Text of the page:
Skip to comments.How Lieutenant Ford Saved His Ship
Posted on 12/28/2006 9:33:44 AM PST by neverdem
FOR Americans under a certain age, Gerald Ford is best remembered for his contribution to Bartletts Our long national nightmare is over or, more likely, for the comedian Chevy Chases stumbling, bumbling impersonations of him on Saturday Night Live. But theres a different label we can attach to this former president, one that has been overlooked for 62 years: war hero.
In 1944, Lt. j.g. Jerry Ford a lawyer from Grand Rapids, Mich., blond and broad-shouldered, with the lantern jaw of a young Johnny Weissmuller was a 31-year-old gunnery officer on the aircraft carrier Monterey. The Monterey was a member of Adm. William Halseys Third Fleet, and in mid-December, Lieutenant Ford was sailing off the Philippines as Admiral Halseys ships provided air cover for the second phase of Gen. Douglas MacArthurs I shall return Philippine invasions.
The Monterey had earned more than half a dozen battle stars for actions in World War II; during the battle of Leyte Gulf, Lieutenant Ford, in charge of a 40-millimeter antiaircraft gun crew on the fantail deck, had watched as a torpedo narrowly missed the Monterey and tore out the hull of the nearby Australian cruiser Canberra. Two months later, in the early morning hours of Dec. 18, the Japanese were the least of the Montereys worries, as it found itself trapped in a vicious Pacific cyclone later designated Typhoon Cobra.
Lieutenant Ford had served as the Montereys officer of the deck on the ships midnight-to-4-a.m. watch, and had witnessed the lashing rains and 60-knot winds whip the ocean into waves that resembled liquid mountain ranges. The waves reeled in from starboard, gigantic sets of dark water that appeared to defy gravity, cresting at 40 to 70 feet. In his 18 months at sea, Lieutenant Ford had never seen waves...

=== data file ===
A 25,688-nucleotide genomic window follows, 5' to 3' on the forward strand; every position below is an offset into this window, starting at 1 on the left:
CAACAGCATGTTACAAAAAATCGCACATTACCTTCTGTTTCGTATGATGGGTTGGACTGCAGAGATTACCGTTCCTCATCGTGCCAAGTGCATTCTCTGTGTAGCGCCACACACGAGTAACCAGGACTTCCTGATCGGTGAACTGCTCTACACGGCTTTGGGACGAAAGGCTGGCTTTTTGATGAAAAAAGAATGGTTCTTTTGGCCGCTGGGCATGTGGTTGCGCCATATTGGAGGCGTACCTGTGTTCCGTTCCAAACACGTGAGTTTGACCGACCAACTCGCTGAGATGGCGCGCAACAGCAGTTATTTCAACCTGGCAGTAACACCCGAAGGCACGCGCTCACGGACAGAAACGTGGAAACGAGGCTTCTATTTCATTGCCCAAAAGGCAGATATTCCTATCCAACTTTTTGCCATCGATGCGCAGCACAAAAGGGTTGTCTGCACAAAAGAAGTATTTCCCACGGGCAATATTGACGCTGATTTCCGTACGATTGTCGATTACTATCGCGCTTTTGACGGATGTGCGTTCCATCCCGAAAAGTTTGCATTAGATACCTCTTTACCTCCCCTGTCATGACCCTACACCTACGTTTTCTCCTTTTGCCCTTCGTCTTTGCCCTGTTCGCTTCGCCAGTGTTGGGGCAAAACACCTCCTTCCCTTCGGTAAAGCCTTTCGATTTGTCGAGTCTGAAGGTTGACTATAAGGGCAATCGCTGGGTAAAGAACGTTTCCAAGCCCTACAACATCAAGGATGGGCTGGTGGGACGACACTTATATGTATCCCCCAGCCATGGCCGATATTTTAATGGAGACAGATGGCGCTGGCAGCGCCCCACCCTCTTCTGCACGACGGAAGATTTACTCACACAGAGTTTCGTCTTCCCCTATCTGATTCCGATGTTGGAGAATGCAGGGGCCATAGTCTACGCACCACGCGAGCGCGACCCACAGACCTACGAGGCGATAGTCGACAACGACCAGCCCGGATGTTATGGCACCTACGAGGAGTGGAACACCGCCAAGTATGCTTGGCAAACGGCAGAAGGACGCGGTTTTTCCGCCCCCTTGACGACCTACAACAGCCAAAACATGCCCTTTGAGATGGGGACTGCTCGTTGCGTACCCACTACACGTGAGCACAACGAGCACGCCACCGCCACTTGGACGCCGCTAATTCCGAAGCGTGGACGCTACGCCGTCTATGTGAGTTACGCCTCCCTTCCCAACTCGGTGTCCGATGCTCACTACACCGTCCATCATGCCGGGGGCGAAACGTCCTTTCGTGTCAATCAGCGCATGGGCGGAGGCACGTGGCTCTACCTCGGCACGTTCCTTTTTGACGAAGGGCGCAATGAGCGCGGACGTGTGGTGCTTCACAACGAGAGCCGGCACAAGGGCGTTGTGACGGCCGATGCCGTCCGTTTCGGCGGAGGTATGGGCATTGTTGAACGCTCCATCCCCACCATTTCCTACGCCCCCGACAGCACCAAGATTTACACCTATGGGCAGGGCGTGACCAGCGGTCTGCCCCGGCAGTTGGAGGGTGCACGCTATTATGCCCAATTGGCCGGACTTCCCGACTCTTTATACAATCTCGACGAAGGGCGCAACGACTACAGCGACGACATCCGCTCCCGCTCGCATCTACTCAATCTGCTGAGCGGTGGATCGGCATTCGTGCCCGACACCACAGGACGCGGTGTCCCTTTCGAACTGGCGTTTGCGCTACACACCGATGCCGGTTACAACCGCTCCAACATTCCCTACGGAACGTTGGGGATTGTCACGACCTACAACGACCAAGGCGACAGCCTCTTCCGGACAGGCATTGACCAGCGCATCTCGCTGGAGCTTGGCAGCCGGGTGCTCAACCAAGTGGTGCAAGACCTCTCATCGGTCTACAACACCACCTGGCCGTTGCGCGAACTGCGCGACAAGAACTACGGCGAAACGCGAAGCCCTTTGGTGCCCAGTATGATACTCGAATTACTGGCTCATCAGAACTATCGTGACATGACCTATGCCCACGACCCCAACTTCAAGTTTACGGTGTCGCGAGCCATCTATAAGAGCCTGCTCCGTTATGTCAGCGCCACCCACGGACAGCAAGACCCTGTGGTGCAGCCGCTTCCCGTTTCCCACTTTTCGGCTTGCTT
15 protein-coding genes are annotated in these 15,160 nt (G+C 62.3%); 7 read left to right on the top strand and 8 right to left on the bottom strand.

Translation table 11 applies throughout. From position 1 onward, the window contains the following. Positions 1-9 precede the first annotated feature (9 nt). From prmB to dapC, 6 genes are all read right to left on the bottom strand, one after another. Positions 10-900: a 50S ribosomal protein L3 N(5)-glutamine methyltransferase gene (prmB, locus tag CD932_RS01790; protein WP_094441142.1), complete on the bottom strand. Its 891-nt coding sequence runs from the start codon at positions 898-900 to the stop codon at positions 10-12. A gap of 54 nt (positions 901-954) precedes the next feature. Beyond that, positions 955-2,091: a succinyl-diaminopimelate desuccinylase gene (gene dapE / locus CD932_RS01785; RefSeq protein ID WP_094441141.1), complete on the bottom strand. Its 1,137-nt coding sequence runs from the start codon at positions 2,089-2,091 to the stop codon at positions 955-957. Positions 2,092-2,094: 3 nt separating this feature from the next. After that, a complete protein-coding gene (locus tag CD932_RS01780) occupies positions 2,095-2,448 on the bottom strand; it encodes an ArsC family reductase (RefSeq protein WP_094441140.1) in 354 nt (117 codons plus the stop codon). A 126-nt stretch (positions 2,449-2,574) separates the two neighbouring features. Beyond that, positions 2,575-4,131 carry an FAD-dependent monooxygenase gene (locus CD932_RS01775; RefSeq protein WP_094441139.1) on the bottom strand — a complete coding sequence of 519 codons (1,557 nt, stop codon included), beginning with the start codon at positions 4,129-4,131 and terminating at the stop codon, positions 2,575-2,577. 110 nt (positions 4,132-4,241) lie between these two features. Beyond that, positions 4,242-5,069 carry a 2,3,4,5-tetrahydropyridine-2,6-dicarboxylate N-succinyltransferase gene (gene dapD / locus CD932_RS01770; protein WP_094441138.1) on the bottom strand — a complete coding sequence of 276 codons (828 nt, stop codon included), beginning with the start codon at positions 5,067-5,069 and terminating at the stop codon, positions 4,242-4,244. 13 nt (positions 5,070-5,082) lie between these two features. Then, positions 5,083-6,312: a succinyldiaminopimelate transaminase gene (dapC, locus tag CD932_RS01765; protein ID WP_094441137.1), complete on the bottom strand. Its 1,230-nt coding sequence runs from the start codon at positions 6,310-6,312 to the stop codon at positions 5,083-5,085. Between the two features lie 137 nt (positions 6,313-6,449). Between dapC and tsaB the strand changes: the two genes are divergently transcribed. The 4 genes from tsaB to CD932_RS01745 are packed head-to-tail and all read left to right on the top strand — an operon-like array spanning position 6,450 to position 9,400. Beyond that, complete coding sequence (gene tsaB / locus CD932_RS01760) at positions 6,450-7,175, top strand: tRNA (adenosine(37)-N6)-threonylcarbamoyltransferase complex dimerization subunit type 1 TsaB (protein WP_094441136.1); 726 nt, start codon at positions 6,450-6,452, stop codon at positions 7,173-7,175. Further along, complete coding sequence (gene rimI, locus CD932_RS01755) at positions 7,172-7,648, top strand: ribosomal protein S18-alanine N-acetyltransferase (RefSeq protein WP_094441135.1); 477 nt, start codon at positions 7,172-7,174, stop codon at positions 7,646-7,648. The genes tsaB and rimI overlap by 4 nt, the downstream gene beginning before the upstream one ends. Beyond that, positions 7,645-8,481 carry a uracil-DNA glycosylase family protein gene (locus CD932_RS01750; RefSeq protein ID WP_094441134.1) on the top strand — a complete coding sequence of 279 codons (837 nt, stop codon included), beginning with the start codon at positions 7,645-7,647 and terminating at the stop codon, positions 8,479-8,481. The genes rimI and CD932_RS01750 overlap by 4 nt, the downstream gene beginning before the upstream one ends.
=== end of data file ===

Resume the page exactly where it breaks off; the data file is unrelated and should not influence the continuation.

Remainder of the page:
(Excerpt) Read more at nytimes.com ...
Sounds suspiciously like "Mission accomplished" to me.
He was part of the "Greatest Generation" which included the likes of Jimmy Stewart, Clark Gable, Capatin Kangaroo, and Scotty from Star Trek!
One of the local talk show pundits who fashions himself a conservative says that the Ford defining handle is "Mediocre".
"Like his fellow World War II veterans, Mr. Ford returned home and resumed his life, rarely speaking publicly of his heroism."
John Forbes Kerry, take note of this
Now Mr. Ford is a hero? These stories seem suspicious in lieu
of the press coverage given Ford.
Quite right. The NYT hated Mr. Ford's guts. So did most of the press. Period.
But, as someone said earlier today, "Mr. Ford finally did something that the liberals liked. He died."
God Bless Gerald Ford
Aside from Gerald Ford, that's an interesting sentence. The author calls this the Navy's "worst 'defeat'"? Uh, what about Pearl Harbor (over 2000 sailors and soldiers killed) or even the Battle of Savo Island in '42 (over 1000 allied sailors lost). This guy needs to do a little research before saying something like that.
Frankly, abandoning ship didn't seem like too good an option for the crew of the Monterey.
I have a bad habit of putting a's where "e's should be.
Agreed. Three destroyers ran out of fuel in that typhoon and sank with heavy loss of life, something like 360 of 450 men involved.
I agree. Abandoning ship in a storm would NOT be something that I would want to do. DC training is never a waste of time.
Yes, the Australians, like us, adopted the practice of naming the new ships after ones lost earlier in the war.
My mistake. The ship referred to in the article was USS Canberra (CA-70), not HMAS Canberra. USS Canberra was named for the Australian cruiser which went down at Savo Island.
Don't think that was the same storm as, to the best of my knowledge, no WWII flattop had catapults.
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